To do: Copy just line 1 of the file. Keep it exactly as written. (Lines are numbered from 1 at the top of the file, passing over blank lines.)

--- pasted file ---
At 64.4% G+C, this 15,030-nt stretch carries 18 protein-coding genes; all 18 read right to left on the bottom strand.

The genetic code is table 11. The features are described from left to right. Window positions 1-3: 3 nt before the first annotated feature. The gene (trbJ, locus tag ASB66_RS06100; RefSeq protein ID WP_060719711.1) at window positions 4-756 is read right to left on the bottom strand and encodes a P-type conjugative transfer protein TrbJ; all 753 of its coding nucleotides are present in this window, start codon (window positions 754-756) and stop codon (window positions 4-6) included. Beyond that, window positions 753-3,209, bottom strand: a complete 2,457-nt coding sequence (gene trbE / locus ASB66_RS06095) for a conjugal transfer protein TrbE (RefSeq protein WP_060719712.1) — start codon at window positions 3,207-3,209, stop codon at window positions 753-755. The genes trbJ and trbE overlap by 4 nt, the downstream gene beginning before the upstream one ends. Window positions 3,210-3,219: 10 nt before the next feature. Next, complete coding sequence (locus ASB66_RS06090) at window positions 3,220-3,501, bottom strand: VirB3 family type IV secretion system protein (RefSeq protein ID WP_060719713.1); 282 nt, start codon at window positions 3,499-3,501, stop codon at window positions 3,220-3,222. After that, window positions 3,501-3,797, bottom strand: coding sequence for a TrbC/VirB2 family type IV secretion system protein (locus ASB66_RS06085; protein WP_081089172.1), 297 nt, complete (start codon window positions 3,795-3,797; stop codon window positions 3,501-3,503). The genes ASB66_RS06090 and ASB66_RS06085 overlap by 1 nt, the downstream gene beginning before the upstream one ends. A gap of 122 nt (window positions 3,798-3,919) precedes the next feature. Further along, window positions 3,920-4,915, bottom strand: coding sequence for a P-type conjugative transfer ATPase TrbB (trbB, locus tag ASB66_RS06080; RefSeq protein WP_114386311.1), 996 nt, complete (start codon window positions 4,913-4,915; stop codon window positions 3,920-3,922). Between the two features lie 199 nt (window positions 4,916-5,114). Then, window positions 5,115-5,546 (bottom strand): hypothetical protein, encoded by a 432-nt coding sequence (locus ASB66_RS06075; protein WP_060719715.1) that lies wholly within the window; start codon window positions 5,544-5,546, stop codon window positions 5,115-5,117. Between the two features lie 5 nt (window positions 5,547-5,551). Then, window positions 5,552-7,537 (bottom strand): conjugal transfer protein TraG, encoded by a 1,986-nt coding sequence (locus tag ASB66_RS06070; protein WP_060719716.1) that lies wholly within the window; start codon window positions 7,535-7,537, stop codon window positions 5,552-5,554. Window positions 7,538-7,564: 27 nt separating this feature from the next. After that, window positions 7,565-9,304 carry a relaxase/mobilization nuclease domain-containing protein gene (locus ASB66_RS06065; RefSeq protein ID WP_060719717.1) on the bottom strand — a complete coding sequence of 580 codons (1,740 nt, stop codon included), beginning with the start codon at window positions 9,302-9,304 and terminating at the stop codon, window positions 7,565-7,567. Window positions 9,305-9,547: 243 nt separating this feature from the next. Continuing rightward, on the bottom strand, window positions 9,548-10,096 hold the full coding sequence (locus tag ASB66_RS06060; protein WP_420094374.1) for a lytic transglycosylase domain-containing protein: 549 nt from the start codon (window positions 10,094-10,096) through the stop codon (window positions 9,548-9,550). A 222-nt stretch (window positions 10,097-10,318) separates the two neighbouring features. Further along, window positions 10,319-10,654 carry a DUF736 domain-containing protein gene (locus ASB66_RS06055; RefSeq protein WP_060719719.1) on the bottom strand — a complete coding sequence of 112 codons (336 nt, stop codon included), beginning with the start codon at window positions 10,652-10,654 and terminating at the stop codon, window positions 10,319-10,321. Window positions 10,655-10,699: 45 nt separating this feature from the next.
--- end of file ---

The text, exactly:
At 64.4% G+C, this 15,030-nt stretch carries 18 protein-coding genes; all 18 read right to left on the bottom strand.